Sunday, February 23, 2014

Muslims tolerated Jews under their control

 A Moroccan dressed as a Jew symbolises how Arab regimes (the donkey) are manipulated by Jewish power

This fascinating article by anthropologist Aoum Boum in The Tablet blames European influences for the modern demonisation of the Jews in the Arab world. Traditionally in Muslim societies, Jews had powers of good but also evil. As long as Jews were controlled, they were tolerated.
In the streets of Morocco, Bahrain, Yemen, Saudi Arabia, Tunisia as well as in those of Egypt, Syria, Iraq, and Lebanon, one of the most shared and lingering perceptions between liberal and Islamists, Shi’a and Sunni alike, remains their belief in a Jewish plot behind the social, economic, and political chaos that disrupts the peace of Arab cities and states, undermines their Islamic solidarity, and threatens to destroy their fragile economies. Jews have largely vanished from the Arab world, but those looking for a scapegoat, as Drumont did, have found a way to reanimate the “collective powerful Jew,” imagining a hidden Jewish hand that conspires to throw their cities and countries into turmoil. Tweets, Facebook postings, radio and TV commentators, graffiti, and banners circulate around virtual and real landscapes stressing how Jews are bringing down Arab governments and replacing them with new subservient allies.

But it’s a relatively recent idea. In fact, Jews were historically frequent, and eventually essential, mediators and intermediaries in traditional Middle Eastern and North African societies. In most villages and towns, local residents held Jews in good faith. Even sultans surrounded themselves with Jewish traders, advisers, and ambassadors and sought their advice to revive economies and establish relations with foreign powers.

Indeed, while Jews could embody threatening forces in many traditional Middle Eastern world-views, their cultural identity in Arab societies tended to be associated with the same kind of danger presented by women—which meant that as long as Jews could be controlled, like women, then their Muslim patrons had nothing to fear. Jews and women alike were, for example, forbidden from entering granaries or gardens and barred from getting close to beehives, because their presence was thought to threaten the annual yield.

This equivalence explains why it was widely accepted throughout many parts of the Arab world to leave a Jewish man in the presence of Muslim women without the company of male member of the household: He was assumed to be weak and controlled and therefore safe. In practice, that meant Jewish peddlers had access to Muslims’ households, while Muslim traders were denied such access.

Jews were also thought of as rainmakers who could bring a good harvest by guaranteeing the fertility of the soil. Folk narratives of Arab and Berber tribes throughout North Africa stated that the Prophet Mohammed and his companions prayed for rain after a severe drought and only met with success when an old Jew went to a grave, took a bone, and started praying with his fellow Jews: In the middle of their prayers rain began to fall. Arabs and Berbers alike attributed this power to the fact that Jews smelled bad, and so, therefore, God granted their wish for rain showers—but nevertheless, in times of drought, Jews were called upon to pray for rain, even though they were typically not allowed to get close to the village spring, out of fear that they might desecrate it.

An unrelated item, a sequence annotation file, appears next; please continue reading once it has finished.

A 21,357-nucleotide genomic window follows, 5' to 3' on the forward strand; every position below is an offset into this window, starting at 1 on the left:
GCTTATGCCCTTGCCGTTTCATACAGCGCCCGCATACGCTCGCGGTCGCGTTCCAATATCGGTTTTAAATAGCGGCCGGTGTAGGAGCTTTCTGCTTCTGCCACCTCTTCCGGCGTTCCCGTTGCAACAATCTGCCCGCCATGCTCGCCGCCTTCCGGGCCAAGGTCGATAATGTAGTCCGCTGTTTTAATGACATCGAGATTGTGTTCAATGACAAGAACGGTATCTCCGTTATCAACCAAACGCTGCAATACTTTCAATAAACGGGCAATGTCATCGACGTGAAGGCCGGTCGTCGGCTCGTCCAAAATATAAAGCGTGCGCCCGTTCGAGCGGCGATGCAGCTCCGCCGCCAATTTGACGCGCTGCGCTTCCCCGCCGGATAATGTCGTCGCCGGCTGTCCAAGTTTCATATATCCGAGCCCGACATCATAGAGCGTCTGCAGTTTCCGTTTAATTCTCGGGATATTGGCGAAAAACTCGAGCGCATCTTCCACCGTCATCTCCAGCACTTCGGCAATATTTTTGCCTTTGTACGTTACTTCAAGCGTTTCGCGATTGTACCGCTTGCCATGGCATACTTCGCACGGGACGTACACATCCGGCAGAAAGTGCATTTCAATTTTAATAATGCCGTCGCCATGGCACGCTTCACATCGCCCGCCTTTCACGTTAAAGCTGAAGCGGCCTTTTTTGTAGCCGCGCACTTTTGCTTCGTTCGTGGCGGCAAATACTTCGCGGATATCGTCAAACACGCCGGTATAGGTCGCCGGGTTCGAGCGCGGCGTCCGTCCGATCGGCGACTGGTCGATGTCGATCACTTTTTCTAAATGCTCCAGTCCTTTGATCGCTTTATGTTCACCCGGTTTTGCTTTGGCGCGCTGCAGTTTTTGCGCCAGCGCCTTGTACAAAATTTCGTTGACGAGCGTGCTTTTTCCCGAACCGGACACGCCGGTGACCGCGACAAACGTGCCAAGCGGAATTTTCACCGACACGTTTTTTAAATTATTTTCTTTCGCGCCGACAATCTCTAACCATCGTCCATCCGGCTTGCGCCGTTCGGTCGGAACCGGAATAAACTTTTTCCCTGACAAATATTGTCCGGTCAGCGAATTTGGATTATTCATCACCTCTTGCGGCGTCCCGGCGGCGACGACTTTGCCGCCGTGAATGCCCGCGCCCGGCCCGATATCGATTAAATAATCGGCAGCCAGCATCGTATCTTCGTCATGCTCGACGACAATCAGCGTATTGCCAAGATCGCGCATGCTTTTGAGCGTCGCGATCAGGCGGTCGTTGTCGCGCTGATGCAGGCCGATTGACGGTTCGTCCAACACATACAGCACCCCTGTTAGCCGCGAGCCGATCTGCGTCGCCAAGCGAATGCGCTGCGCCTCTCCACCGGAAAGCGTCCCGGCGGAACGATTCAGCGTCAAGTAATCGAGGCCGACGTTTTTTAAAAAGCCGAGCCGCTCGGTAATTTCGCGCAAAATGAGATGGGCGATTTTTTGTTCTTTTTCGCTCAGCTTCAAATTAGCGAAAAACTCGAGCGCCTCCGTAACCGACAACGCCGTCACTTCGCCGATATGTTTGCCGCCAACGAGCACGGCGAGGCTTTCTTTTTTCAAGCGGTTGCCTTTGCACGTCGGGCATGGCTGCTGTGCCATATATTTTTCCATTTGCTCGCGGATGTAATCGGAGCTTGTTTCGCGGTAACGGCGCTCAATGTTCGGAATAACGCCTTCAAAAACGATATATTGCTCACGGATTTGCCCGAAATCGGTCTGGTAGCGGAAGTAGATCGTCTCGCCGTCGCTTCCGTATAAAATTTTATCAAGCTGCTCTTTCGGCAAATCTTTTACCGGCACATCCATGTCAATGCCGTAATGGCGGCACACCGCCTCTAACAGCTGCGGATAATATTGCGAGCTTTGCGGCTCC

Curing sickness was in many occasions the exclusive province of Jewish rabbis and saints. Barren Muslim women turned to local Jewish “saints” in hopes of becoming pregnant; families sometimes sought rabbis’ blessings to cure infertility, mental illness, paralysis, and epilepsy. Women, and sometimes men, visited nearby Jewish shrines in their local villages, leaving candles or some coins on site and sometimes attaching a piece of cloth to a tree or plant by the tomb representing their wish. (In some places, these traditions persist: Visitors to the region around Errachidia in southern Morocco, also known as Ksar Souk, will notice piles of clothes, body hair, chains, and sometimes women’s bras and underwear on a shrub around the tombs of three rabbis locally known as Yihia Lahlou, Moul Tria, and Moul Sedra.)

Yet Jews and sometimes Christians—their fellow outsiders in the Muslim world—could also be associated with evil in some contexts. The curse of a Jew was believed to be more fearsome than those from fellow Muslims; religious pilgrims went to great lengths to avoid seeing Jews before traveling to Mecca. Jews were asked to provide preventive charms for protection against evil eye and bad spirits, but it was also believed that when a Jew entered a Muslim’s house, the angels deserted it.

Read article in full 

Moroccans protest exhibition about Jews (Elder of Ziyon)

1 comment:

Selina said...

Of course, let's use someone for what we can get from them but abuse them at the same time. Typical